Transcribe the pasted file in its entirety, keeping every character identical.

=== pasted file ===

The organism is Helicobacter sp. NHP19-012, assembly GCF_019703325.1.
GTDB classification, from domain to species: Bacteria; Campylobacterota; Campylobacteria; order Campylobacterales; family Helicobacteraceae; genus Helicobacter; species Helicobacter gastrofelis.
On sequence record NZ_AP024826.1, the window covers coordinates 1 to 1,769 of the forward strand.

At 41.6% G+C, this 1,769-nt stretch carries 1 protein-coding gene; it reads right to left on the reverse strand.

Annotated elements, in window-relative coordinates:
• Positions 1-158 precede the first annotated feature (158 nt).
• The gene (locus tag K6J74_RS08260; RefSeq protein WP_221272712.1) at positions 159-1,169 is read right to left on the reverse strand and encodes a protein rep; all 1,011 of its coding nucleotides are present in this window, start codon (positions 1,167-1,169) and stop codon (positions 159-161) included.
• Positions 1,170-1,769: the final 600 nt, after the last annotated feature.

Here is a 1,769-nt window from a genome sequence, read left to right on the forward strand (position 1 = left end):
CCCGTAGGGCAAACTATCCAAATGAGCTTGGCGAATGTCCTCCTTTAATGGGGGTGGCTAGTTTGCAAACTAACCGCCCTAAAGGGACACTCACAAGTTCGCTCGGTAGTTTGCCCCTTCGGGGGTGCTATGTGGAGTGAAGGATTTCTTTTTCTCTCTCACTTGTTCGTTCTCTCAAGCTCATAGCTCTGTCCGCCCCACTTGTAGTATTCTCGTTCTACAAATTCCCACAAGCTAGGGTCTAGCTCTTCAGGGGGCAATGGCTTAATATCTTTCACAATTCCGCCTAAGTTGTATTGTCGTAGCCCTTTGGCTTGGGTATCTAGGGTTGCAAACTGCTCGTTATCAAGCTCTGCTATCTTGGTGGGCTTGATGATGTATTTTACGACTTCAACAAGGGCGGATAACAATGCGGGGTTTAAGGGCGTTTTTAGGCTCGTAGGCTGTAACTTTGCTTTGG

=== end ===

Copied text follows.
The organism is Helicobacter sp. NHP19-012, assembly GCF_019703325.1.
GTDB classification, from domain to species: Bacteria; Campylobacterota; Campylobacteria; order Campylobacterales; family Helicobacteraceae; genus Helicobacter; species Helicobacter gastrofelis.
On sequence record NZ_AP024826.1, the window covers coordinates 1 to 1,769 of the forward strand.

At 41.6% G+C, this 1,769-nt stretch carries 1 protein-coding gene; it reads right to left on the reverse strand.

Annotated elements, in window-relative coordinates:
• Positions 1-158 precede the first annotated feature (158 nt).
• The gene (locus tag K6J74_RS08260; RefSeq protein WP_221272712.1) at positions 159-1,169 is read right to left on the reverse strand and encodes a protein rep; all 1,011 of its coding nucleotides are present in this window, start codon (positions 1,167-1,169) and stop codon (positions 159-161) included.
• Positions 1,170-1,769: the final 600 nt, after the last annotated feature.

Here is a 1,769-nt window from a genome sequence, read left to right on the forward strand (position 1 = left end):
CCCGTAGGGCAAACTATCCAAATGAGCTTGGCGAATGTCCTCCTTTAATGGGGGTGGCTAGTTTGCAAACTAACCGCCCTAAAGGGACACTCACAAGTTCGCTCGGTAGTTTGCCCCTTCGGGGGTGCTATGTGGAGTGAAGGATTTCTTTTTCTCTCTCACTTGTTCGTTCTCTCAAGCTCATAGCTCTGTCCGCCCCACTTGTAGTATTCTCGTTCTACAAATTCCCACAAGCTAGGGTCTAGCTCTTCAGGGGGCAATGGCTTAATATCTTTCACAATTCCGCCTAAGTTGTATTGTCGTAGCCCTTTGGCTTGGGTATCTAGGGTTGCAAACTGCTCGTTATCAAGCTCTGCTATCTTGGTGGGCTTGATGATGTATTTTACGACTTCAACAAGGGCGGATAACAATGCGGGGTTTAAGGGCGTTTTTAGGCTCGTAGGCTGTAACTTTGCTTTGG